Deacon Balls And Cambridge Blues
No'1 11th July 1987

There are many places for budding young popstars to ply their trusty trade. But one of the oddest must be the Cambddge May Ball - an end of semester shebang where tickets start at £75 and one and all, with plum in throat and gal on arm, can run around having a wheeze and a half. For young Glaswegians Deacon Blue though the prospect of Toff Of The Pops seems less intimidating and more appealing than you might imagine. Sitting in some generous beak's study- now transformed into a dressing.room- singer/ songwriter Ricky Ross is optimistically philosophical. "lt's good fun playing to lots of different audiences. You get into all the tactics of what will work for different types of people. On this tour (to promote their 'Loaded 'single and 'Raintown'LP) we've gone from tiny little clubs in Bath, to Hammersmith Odeon, to supporting Ben E. King at the Birmingham Hippodrome. "That was great. We met him and he was a total gentleman. He was standing at the side of the stage when we came off and he shook our hands. Imagine being there for the support band - a definite great story! " So did Deacon Blue grow up in the hallowed cloisters of Cambridge?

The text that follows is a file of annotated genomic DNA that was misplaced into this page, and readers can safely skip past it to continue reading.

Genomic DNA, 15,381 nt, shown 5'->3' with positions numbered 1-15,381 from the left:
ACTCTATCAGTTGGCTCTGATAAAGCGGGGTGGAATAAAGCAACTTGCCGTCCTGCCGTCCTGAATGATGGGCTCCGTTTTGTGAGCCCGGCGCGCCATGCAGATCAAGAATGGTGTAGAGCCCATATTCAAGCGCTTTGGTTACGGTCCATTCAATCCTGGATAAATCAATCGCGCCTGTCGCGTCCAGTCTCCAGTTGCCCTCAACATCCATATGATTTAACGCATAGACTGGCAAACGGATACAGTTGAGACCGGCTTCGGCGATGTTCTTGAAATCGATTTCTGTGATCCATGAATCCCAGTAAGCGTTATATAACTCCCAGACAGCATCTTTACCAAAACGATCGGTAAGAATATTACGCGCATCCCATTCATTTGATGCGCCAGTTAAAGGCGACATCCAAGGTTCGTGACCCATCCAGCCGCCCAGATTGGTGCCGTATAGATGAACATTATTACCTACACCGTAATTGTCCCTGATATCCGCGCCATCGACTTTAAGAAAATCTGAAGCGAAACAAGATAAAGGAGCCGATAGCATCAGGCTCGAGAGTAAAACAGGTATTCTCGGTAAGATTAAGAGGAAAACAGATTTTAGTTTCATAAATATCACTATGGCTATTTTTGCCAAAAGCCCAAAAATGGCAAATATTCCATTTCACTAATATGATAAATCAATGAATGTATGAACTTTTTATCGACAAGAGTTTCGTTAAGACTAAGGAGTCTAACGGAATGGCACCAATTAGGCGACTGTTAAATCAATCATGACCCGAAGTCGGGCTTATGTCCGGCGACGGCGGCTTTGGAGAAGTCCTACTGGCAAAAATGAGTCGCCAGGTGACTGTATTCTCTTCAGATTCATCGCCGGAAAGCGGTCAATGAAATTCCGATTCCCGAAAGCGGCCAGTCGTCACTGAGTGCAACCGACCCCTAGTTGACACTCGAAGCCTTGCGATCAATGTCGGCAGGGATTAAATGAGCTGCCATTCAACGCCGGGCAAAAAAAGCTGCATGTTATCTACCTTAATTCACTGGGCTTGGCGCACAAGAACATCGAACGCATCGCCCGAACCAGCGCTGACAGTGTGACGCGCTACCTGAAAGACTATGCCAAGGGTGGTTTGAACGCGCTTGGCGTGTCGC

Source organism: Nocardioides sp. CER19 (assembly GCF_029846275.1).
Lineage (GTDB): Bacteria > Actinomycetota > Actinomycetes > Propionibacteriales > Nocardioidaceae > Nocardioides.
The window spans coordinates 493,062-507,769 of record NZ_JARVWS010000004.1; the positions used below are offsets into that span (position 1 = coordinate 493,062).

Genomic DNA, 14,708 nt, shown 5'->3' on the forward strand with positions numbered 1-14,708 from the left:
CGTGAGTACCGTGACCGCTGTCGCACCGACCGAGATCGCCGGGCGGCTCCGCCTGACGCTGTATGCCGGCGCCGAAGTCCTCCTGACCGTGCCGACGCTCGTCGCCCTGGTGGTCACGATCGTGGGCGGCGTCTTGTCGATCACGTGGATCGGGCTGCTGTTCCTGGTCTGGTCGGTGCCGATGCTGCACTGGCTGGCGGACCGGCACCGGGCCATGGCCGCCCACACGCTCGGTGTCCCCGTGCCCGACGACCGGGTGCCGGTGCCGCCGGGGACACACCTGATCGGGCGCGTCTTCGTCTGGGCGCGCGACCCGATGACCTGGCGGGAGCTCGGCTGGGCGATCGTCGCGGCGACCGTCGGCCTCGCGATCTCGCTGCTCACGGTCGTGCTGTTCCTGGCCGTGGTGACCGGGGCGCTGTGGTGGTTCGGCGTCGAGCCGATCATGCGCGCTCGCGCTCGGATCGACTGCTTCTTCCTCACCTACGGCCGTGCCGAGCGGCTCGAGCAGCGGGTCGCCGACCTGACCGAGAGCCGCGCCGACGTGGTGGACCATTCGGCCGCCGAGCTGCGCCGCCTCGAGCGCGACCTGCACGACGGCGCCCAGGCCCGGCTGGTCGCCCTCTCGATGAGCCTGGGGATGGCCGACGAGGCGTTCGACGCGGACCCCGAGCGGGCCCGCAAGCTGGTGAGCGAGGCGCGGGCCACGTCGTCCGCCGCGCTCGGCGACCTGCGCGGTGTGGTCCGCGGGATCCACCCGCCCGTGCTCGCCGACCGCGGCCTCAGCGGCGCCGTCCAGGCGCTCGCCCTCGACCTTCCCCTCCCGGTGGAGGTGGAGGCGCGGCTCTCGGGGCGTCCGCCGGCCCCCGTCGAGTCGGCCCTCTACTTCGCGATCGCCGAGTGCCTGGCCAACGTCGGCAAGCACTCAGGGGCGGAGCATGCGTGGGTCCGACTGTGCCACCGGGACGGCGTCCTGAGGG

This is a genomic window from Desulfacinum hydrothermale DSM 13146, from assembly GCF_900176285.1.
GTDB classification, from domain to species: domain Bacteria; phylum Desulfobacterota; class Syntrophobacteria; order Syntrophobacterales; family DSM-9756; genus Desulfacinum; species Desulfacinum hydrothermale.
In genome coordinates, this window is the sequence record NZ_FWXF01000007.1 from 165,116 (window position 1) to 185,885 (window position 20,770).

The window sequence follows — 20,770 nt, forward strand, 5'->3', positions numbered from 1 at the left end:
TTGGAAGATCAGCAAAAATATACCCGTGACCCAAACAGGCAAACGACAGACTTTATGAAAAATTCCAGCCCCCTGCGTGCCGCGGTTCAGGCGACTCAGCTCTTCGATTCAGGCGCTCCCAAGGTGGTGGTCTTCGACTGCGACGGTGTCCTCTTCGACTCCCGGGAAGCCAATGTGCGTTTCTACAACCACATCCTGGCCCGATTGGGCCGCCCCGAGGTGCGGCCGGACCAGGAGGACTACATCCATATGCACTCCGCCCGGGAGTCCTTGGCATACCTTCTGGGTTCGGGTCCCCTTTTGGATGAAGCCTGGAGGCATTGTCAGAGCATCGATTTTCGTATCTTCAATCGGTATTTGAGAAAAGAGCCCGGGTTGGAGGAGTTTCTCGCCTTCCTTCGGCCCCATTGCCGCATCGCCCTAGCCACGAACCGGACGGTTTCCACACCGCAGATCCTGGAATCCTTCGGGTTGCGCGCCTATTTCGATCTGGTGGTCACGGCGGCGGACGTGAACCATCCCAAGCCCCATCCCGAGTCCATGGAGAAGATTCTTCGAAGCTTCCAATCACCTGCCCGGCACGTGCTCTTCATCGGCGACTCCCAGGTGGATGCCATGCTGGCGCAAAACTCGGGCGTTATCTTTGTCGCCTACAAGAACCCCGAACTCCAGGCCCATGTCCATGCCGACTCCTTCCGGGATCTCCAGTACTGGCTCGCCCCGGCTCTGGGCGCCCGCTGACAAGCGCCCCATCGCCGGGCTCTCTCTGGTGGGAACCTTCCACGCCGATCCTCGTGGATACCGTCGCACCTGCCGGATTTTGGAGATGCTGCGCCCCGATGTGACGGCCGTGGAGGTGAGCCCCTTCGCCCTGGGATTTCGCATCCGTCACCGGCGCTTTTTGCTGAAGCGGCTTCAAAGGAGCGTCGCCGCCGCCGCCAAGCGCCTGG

"Not quite," laughs Ricky. "Douglas, (the band's drummer), went to music college in Glasgow." "The only time I got to wear a dinner jacket," says Douglas, "was when we were actually playing." In fact Deacon Blue- taken from an old Steely Dan song - began as the brainchild of Ricky Ross -a lad galvanised into action by the arrival in his native Scotland of such latterday punk heroes as The Clash and The Buzzcocks. "I'd never been into the glam/Roxy Music thing that people like Duran loved. I couldn't see anything to identify with in the lyrics. But when the punk bands came along it was brilliant. And with people like Elvis Costello getting in on it as well the importance of the song seemed to be coming back." Outside The Cure's 'Lovecats 'is getting the gentry a-jigging- Is there anything in the charts that excites him at all? "I love Terence Trent D'Arby's wishing Well'- I think his voice is brilliant and I think U2 have written some great songs - songs that anyone could sing - recently. The best single ever though has to be Prince's 'Kiss." And with that its time to return to the bumper cars and Buckingham pies. . Paul Simper